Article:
What investors love about wholesaling properties is the fact that you don’t any money to get started, you don’t have any risk in getting started and the process of closing your first deal can move as quickly as 30 days.
Oh yea, I forgot to mention that you can generate multi-thousand-dollar checks in your spare time as a real estate wholesaler!
All of these factors make wholesaling the favored path to getting started for beginners.
Yup, there are virtually all upsides to this exit strategy of investing in real estate in Westminster, Maryland – and all over the country for that matter.
To give you a bird’s eye view of this kind of real estate investing, we’ll review the simple steps involved in this lucrative real estate investing strategy.
Simple Real Estate Wholesaler Steps
Step 1 – Find Deals
If you don’t have a plan to get a steady stream of leads month after month, then you will fall into the same feast and famine trap that so often afflicts those in the real estate business.
You need to put a plan in place made for the market where you are going to be doing business.
Likewise, you don’t want to put all your eggs in one basket and become unnecessarily reliant on one strategy or one person to send you leads.
When a third party is involved that is not buying the property outright (as when you are assigning a property), there’s an associated risk of the transaction not closing. Realtors may have missed better offers by stronger buyers while waiting for the investor to complete the transaction to an end bargain buyer.
A good question to ask, is what kind of sellers make the best group to work with?
The answer is clear: You want to find sellers who did not earn the equity in the property, and who are not emotionally attached. Naturally, an inheritance comes into mind, but there are many reasons people find themselves in for owning property.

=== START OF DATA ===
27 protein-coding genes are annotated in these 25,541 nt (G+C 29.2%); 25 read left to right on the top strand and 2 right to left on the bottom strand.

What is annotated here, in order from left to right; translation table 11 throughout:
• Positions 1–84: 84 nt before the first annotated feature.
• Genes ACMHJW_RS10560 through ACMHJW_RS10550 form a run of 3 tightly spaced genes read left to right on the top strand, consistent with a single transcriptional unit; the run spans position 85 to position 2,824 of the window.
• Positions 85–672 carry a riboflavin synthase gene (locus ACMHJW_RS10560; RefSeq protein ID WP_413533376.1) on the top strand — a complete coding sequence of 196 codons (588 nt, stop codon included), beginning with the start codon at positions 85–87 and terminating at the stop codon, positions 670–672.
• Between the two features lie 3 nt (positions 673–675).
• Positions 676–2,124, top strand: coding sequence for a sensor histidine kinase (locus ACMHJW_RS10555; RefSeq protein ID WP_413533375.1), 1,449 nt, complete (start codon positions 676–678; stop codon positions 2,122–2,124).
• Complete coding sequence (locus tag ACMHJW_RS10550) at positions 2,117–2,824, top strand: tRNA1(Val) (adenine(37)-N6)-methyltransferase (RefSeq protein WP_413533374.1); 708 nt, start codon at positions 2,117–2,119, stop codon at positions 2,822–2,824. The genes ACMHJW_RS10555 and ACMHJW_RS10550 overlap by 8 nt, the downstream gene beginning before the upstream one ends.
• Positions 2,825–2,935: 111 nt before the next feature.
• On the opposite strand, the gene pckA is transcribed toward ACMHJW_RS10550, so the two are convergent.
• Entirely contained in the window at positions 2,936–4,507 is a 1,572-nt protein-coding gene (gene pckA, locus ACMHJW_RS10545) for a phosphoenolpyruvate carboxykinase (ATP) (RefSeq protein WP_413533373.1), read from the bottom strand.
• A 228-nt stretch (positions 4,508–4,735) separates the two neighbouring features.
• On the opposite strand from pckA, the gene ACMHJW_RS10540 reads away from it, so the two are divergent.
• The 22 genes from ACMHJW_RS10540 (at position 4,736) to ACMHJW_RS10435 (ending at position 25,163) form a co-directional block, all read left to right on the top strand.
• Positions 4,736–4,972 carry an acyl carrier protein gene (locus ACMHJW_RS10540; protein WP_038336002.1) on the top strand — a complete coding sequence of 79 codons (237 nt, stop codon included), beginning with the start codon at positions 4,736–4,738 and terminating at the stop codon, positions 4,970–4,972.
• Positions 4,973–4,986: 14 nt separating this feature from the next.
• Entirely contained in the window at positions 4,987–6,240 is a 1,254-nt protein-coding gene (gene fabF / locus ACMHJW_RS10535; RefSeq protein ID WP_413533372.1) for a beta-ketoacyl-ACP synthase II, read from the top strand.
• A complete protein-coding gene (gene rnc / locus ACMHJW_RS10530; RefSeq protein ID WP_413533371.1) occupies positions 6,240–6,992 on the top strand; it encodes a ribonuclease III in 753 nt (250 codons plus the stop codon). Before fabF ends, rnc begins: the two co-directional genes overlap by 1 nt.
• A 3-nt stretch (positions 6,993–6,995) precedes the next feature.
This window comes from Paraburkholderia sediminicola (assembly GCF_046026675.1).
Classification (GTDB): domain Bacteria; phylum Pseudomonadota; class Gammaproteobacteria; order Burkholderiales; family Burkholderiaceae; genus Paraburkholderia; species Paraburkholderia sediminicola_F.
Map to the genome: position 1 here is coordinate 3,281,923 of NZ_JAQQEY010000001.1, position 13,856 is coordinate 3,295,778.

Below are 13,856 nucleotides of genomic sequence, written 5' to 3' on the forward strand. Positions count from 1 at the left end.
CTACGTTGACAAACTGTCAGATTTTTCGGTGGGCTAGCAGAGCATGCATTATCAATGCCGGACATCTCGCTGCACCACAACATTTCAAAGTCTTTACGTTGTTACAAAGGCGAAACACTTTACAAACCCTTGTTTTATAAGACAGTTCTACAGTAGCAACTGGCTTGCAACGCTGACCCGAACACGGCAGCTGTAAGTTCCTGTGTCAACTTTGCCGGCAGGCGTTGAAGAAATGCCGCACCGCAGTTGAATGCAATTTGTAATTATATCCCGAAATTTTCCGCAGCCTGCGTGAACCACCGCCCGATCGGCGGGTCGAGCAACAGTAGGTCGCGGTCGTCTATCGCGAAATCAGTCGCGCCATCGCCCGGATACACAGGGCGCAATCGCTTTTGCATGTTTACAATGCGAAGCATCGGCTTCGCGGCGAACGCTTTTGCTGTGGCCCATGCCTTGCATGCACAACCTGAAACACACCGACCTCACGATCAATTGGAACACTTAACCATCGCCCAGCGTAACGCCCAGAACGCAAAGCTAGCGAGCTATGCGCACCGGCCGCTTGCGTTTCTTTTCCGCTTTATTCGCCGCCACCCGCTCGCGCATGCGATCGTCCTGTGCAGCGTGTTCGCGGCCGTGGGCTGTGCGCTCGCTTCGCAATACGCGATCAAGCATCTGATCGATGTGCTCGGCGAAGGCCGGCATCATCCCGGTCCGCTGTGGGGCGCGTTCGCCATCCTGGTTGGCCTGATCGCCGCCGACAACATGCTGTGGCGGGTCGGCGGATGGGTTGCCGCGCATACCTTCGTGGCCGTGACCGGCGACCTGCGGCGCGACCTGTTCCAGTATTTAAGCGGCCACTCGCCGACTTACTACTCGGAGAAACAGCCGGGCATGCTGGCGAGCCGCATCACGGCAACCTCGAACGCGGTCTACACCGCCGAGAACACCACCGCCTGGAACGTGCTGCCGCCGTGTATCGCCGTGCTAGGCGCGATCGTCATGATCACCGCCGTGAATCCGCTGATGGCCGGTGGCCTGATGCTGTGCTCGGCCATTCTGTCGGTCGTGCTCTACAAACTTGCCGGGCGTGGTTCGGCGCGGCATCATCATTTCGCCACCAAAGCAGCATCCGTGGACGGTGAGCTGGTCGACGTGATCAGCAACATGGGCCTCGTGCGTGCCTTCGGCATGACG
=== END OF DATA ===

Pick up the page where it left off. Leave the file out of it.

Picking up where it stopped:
As you advertise and meet with sellers, understanding their history with the property will be as important as understanding their core motivation.
Step 2 – Evaluate the Property
Learn how to buy right, and you’ll have no problem getting transactions done because bargain buyers will want what you have to offer. You need to evaluate the street scene, and the Seller, as well as the property.
At times, it will be hard to stick to the numbers because you’ll want to do the best you can for the Seller. At the same time you need to be aware that you don’t want the Seller’s problem –– the house –– to become your problem because you paid too much and have limited your exit strategies.
Buy cautiously, buy smart, and stick to your numbers.
Step 3 – Make An Offer
Making the offer is something that good investors work toward from the initial buy call. Each investor has their own way of getting the information they need to make a decision. Likewise, each investor has their own way to approach a Seller with the offer.
Some are methodical in setting expectations throughout the process and will make an offer over the phone after the appointment, but only after they’ve done extensive research and have contacted potential buyers.
Others like to get out to the house, meet with the owner, and do it face-to-face so that they can lock up the deal fast. The differences really come down to not only what’s going on with real estate in your market, but your personality.